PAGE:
"I think Unit 4’s schedule remains absolutely under discussion," he said. "And we’ll see where this goes."
Georgia Power has to file its next cost-and-schedule report for Vogtle, covering the last half of 2016, by next Tuesday.
Southern spokeswoman Lauren Claffey confirmed that Westinghouse gave revised forecast in-service dates to Georgia Power over the past week and that the utility will include that information in the upcoming report.
Georgia Power and its lawyers have repeatedly told utility regulators in public hearings that the commercial operation dates for Vogtle have not changed. Claffey also said the company’s expectation remains that the contractor will finish the project by the end of 2020.
Georgia Public Service Commission Chairman Stan Wise said Georgia Power briefed him of Westinghouse’s schedule changes last week. The company made it clear it did not accept those changes, he said.
"I think they are doing their contingency planning on a lot of different fronts right now," Wise said. "Maybe it’s more ‘what if’ planning."
Shooting for 2020
There are several key dates for Vogtle. The first is June 2019 and 2020. Those are the dates in which Westinghouse must finish units 3 and 4, or it will pay liquidated damages to Georgia Power as part of a wide-ranging settlement agreement between the companies.
The second is December 2020. If both of Vogtle’s reactors aren’t producing electricity by then, Georgia Power faces a cut in its rate of return on equity, as part of a separate agreement between the utility and the PSC that involved the project’s increased costs.
It is this date that commissioners and Southern focus on, and officials from both pointed out that Westinghouse’s proposed new schedule is still within that time frame.
"Even if there is some slippage, I think the point that was made was that it was still in the 2020 timeline," Wise said. "Or there are significant new penalties."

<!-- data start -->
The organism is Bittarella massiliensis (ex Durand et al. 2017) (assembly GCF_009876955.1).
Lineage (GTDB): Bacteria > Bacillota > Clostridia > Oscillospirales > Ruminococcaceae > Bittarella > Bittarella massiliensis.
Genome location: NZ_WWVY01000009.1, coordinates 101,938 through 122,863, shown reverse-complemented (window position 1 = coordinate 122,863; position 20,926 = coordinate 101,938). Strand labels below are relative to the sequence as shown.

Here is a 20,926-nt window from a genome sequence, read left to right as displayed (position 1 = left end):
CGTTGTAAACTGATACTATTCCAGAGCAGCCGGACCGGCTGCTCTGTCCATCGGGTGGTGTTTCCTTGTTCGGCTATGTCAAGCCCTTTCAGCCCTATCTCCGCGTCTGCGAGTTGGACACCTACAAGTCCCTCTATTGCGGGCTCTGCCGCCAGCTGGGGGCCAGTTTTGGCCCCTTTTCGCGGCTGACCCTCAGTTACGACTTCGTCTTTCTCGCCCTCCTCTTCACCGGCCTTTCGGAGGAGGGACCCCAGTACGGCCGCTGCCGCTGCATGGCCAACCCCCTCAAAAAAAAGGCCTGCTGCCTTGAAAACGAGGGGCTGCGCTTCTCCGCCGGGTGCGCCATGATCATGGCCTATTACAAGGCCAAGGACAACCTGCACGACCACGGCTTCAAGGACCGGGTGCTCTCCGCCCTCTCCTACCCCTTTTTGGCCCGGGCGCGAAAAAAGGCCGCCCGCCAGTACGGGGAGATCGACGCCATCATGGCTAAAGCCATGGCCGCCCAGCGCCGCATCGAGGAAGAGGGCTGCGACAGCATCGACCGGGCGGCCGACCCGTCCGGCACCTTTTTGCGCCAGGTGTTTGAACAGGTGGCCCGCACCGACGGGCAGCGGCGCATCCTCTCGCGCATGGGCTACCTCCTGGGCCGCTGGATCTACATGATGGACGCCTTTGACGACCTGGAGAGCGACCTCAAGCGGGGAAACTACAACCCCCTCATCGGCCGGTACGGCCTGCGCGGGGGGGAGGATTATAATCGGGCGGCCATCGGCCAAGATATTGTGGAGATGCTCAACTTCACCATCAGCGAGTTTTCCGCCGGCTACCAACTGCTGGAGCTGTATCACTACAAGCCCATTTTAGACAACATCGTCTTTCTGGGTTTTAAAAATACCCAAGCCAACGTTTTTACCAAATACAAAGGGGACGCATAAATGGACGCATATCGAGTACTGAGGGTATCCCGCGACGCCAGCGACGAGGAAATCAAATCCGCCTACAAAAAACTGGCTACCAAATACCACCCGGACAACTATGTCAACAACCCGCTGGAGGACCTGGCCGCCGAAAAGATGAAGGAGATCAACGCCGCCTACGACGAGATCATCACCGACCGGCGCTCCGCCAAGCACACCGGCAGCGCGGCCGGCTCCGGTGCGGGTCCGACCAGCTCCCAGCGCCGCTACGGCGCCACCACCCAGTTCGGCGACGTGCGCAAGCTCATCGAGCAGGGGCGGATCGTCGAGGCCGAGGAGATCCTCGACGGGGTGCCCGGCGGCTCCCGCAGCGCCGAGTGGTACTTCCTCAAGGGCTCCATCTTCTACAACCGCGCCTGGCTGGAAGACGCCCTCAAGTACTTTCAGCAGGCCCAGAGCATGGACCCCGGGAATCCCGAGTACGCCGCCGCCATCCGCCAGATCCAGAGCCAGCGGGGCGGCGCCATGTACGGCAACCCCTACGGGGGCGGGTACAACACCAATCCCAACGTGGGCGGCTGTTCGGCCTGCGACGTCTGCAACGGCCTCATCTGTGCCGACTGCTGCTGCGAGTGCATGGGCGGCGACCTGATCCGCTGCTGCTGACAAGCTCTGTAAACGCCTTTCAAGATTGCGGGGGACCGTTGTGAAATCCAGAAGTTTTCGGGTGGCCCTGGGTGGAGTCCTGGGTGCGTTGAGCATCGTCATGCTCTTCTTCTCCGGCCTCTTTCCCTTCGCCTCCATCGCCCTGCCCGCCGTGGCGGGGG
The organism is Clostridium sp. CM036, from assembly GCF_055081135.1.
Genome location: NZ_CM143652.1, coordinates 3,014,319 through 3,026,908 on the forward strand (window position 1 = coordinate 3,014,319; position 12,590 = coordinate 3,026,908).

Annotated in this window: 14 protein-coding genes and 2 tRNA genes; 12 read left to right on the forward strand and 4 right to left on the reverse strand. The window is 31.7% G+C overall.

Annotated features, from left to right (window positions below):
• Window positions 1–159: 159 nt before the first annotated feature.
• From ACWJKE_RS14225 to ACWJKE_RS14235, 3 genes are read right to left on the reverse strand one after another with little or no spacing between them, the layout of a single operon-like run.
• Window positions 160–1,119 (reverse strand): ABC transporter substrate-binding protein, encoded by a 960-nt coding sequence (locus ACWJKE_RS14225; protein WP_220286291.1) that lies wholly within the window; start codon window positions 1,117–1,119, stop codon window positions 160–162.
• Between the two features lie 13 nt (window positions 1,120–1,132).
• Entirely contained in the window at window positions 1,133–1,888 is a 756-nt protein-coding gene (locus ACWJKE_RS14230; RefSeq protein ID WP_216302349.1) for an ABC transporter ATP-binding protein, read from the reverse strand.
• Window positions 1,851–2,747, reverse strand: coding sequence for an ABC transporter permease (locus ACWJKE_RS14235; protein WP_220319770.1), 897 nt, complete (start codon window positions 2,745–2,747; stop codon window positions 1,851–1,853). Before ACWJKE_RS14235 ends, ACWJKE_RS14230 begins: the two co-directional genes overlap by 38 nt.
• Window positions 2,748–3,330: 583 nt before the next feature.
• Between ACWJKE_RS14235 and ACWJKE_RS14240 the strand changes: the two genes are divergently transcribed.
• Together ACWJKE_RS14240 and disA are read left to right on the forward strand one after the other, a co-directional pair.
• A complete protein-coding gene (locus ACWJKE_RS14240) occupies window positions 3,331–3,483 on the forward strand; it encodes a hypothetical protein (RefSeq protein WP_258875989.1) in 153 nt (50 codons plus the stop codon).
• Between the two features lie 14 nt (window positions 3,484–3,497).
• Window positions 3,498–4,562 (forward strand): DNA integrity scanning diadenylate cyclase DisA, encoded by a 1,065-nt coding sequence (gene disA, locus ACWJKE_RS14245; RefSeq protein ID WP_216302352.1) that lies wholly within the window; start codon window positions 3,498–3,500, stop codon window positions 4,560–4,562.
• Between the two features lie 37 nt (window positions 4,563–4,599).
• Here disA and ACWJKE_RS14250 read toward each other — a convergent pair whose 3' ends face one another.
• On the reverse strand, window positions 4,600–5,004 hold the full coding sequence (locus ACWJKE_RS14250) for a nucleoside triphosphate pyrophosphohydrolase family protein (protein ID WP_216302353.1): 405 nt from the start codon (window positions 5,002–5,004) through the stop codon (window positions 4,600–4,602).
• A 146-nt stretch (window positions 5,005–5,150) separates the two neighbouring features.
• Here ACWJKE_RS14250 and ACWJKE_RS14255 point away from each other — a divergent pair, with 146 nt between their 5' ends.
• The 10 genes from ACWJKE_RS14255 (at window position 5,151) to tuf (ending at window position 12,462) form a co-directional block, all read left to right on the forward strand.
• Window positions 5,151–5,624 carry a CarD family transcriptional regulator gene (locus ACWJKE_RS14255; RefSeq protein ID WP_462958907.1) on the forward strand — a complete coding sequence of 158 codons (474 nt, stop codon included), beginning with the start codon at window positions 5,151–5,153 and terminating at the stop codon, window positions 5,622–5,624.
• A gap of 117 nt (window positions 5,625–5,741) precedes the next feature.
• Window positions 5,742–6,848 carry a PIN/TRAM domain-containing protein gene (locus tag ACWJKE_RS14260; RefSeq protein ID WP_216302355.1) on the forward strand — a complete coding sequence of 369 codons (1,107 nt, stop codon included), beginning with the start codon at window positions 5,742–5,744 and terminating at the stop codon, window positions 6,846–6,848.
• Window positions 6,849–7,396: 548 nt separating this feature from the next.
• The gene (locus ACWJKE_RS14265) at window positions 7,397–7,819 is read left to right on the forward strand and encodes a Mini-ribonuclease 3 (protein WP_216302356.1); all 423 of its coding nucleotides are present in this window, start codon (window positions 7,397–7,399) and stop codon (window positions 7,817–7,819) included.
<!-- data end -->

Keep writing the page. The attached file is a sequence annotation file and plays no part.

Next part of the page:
There is much discussion over Vogtle’s cost and schedule after Toshiba said last week it would book a $6.3 billion write-down from its nuclear construction business, which is tied to Vogtle and a project in South Carolina.
Scana Corp.’s South Carolina Electric & Gas Co. announced its units at V.C. Summer were roughly eight months behind.
Executives also said they were reviewing all options on how to finish the reactors if Westinghouse cannot. Toshiba and Westinghouse have told Scana and Southern that they intend to see the projects through.
Analysts asked about Scana’s eight-month delay and its plans to look for a new contractor or to serve as one itself just in case. Fanning dismissed the questions, saying it was best that Southern stay focused on Vogtle and not compare the two.
The company has roughly 400 people at Vogtle in oversight positions, Fanning said, and Southern can step in "if and when we need to" and finish the projects, making it clear he didn’t think that would happen.
Fanning’s optimism comes from Toshiba’s steps to shore up its finances and its focus to improve work productivity and efficiency at Vogtle. Toshiba’s CEO said last week that Westinghouse will need an additional $6.1 billion to finish the U.S. nuclear projects if productivity remains at the same rate.